Join Date: Apr 2002
Location: Montréal (Québec)
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The Arai drum brake is not made for quick stops, emergency-style; however, it still compares fairly well to whatever braking you can get from the rear brake. In other words, if you grab the lever very hard, you can skid the rear wheel. It needs to pull a fair amount of cable, therefore it works better with a v-brake lever than with a canti-brake lever. I would NOT recommend having the Arai drum brake as your sole brake (it's a bit like having an oiled coaster brake), but it would work great in conjunction with a rim canti- or v-brake on the front wheel.
Still, the great advantage of the Arai brake is that it's almost impossible to overheat it. So that's a great safety policy for those multi-kilometer long downhills.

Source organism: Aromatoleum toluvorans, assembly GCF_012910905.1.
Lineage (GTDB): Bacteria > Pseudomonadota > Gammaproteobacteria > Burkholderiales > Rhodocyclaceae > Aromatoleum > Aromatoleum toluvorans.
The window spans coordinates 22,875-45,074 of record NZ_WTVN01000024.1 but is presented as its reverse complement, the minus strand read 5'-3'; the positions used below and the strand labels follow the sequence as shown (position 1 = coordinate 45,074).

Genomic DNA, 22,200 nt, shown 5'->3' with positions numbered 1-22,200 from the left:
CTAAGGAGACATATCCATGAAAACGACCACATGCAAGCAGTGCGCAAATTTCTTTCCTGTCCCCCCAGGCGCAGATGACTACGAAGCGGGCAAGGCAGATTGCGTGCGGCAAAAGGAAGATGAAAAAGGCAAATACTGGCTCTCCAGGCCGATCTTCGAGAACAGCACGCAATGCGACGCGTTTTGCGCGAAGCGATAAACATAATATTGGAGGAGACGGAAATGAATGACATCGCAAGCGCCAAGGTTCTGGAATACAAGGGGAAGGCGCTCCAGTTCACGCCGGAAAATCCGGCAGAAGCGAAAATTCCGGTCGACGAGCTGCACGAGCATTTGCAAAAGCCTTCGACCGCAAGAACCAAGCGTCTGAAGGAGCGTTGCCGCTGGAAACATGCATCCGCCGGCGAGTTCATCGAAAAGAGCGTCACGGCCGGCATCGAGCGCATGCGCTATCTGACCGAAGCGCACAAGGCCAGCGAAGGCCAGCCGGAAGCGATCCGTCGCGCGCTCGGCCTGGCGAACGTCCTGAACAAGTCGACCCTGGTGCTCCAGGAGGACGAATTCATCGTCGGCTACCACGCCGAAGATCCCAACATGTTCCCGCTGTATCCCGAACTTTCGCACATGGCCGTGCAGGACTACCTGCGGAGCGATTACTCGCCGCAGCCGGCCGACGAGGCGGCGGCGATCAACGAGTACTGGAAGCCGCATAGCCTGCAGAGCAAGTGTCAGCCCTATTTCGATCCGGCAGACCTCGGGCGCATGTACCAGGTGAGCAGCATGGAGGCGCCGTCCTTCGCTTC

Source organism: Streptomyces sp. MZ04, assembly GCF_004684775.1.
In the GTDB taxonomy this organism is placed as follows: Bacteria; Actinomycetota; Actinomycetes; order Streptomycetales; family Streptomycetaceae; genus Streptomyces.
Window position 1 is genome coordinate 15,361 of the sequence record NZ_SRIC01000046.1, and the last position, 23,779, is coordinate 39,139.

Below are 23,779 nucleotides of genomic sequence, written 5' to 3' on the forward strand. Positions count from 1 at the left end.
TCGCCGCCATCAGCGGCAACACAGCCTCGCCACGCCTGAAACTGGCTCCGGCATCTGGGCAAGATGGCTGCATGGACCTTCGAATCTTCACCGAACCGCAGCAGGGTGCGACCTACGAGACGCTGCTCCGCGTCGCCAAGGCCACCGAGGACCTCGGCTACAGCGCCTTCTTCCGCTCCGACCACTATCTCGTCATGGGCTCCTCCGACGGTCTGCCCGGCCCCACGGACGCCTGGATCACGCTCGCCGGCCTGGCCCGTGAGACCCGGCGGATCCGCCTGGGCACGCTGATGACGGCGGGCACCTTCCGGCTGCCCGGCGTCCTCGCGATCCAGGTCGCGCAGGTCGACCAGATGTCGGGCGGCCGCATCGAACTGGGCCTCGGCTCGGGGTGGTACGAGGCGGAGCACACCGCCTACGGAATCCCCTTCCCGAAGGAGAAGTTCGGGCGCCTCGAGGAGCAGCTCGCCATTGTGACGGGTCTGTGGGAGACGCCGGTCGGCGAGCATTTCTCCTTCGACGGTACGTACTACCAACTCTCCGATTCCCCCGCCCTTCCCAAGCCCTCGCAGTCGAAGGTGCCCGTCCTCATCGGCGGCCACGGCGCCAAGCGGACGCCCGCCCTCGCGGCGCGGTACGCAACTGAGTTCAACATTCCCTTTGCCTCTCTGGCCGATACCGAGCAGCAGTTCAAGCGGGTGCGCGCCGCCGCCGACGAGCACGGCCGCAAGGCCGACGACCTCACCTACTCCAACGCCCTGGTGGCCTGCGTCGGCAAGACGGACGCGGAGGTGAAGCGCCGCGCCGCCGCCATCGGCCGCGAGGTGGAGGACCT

Coming back to the original poster request:
1. In theory, you could use a flip flop hub. However, you'll need to buy a 120-mm hub with a 135-mm axle (or something like that, I don,t know the precise measurements) to install a freewheel on one side and a drum brake on the other. It would work, but you would have the worst of both worlds:
– a freewheel, limiting you to 7, or at most 8 speeds, which means little or no availability of indexed shifting;
– an unsupported axle on both sides, meaning more possibility of axle breaking.
2. If you look carefully around, you could get a 135-mm tandem hub, or even a 140-mm tandem hub respaced to 135 mm. In both cases, it means a freehub and the latest technology. Bear in mind that tandem hubs are NOT cheap, except for the Shimano tandem freehub, which is available only in 140 and 145-mm width.
3. "Old bike" most certainly means steel (check with a magnet), in which case you can spread it. I would not spread from 120 mm to 140 or 145 mm, but spreading from 126 to 135 mm can most certainly be done. And spreading to 135 mm makes sense in that you can put any standard "touring" wheel (or spread to 130 mm to install any standard "road" wheel).